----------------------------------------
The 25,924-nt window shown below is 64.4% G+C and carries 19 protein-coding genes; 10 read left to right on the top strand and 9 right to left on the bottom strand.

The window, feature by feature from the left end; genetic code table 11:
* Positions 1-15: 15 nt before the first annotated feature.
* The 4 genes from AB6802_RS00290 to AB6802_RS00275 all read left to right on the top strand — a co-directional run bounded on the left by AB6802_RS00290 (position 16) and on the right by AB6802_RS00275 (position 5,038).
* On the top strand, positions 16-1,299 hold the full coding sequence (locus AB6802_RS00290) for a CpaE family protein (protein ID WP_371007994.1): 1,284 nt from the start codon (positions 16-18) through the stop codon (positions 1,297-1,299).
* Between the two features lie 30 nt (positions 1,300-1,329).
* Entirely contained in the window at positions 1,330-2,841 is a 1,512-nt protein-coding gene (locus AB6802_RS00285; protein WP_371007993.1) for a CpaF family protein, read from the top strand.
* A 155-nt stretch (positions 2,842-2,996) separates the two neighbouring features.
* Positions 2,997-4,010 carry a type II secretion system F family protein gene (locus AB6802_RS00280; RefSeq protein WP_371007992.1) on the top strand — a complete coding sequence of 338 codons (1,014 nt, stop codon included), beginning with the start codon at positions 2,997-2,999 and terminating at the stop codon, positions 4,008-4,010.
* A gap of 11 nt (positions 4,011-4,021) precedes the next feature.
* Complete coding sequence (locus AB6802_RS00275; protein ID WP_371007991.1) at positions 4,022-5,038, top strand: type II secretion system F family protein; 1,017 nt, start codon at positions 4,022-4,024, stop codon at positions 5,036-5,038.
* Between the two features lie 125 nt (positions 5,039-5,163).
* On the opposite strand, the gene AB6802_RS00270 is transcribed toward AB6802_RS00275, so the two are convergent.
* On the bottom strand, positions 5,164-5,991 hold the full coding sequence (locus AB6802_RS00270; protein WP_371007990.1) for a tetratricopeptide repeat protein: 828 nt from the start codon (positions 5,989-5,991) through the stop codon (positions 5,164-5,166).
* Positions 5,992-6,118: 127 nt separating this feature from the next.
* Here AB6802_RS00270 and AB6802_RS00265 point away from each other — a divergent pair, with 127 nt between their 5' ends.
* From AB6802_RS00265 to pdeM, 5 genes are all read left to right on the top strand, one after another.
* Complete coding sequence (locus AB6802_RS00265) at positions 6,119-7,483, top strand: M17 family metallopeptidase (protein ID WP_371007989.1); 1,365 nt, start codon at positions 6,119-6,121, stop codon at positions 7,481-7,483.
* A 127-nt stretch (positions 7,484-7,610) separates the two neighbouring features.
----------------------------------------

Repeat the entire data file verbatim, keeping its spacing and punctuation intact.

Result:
The 25,924-nt window shown below is 64.4% G+C and carries 19 protein-coding genes; 10 read left to right on the top strand and 9 right to left on the bottom strand.

The window, feature by feature from the left end; genetic code table 11:
* Positions 1-15: 15 nt before the first annotated feature.
* The 4 genes from AB6802_RS00290 to AB6802_RS00275 all read left to right on the top strand — a co-directional run bounded on the left by AB6802_RS00290 (position 16) and on the right by AB6802_RS00275 (position 5,038).
* On the top strand, positions 16-1,299 hold the full coding sequence (locus AB6802_RS00290) for a CpaE family protein (protein ID WP_371007994.1): 1,284 nt from the start codon (positions 16-18) through the stop codon (positions 1,297-1,299).
* Between the two features lie 30 nt (positions 1,300-1,329).
* Entirely contained in the window at positions 1,330-2,841 is a 1,512-nt protein-coding gene (locus AB6802_RS00285; protein WP_371007993.1) for a CpaF family protein, read from the top strand.
* A 155-nt stretch (positions 2,842-2,996) separates the two neighbouring features.
* Positions 2,997-4,010 carry a type II secretion system F family protein gene (locus AB6802_RS00280; RefSeq protein WP_371007992.1) on the top strand — a complete coding sequence of 338 codons (1,014 nt, stop codon included), beginning with the start codon at positions 2,997-2,999 and terminating at the stop codon, positions 4,008-4,010.
* A gap of 11 nt (positions 4,011-4,021) precedes the next feature.
* Complete coding sequence (locus AB6802_RS00275; protein ID WP_371007991.1) at positions 4,022-5,038, top strand: type II secretion system F family protein; 1,017 nt, start codon at positions 4,022-4,024, stop codon at positions 5,036-5,038.
* Between the two features lie 125 nt (positions 5,039-5,163).
* On the opposite strand, the gene AB6802_RS00270 is transcribed toward AB6802_RS00275, so the two are convergent.
* On the bottom strand, positions 5,164-5,991 hold the full coding sequence (locus AB6802_RS00270; protein WP_371007990.1) for a tetratricopeptide repeat protein: 828 nt from the start codon (positions 5,989-5,991) through the stop codon (positions 5,164-5,166).
* Positions 5,992-6,118: 127 nt separating this feature from the next.
* Here AB6802_RS00270 and AB6802_RS00265 point away from each other — a divergent pair, with 127 nt between their 5' ends.
* From AB6802_RS00265 to pdeM, 5 genes are all read left to right on the top strand, one after another.
* Complete coding sequence (locus AB6802_RS00265) at positions 6,119-7,483, top strand: M17 family metallopeptidase (protein ID WP_371007989.1); 1,365 nt, start codon at positions 6,119-6,121, stop codon at positions 7,481-7,483.
* A 127-nt stretch (positions 7,484-7,610) separates the two neighbouring features.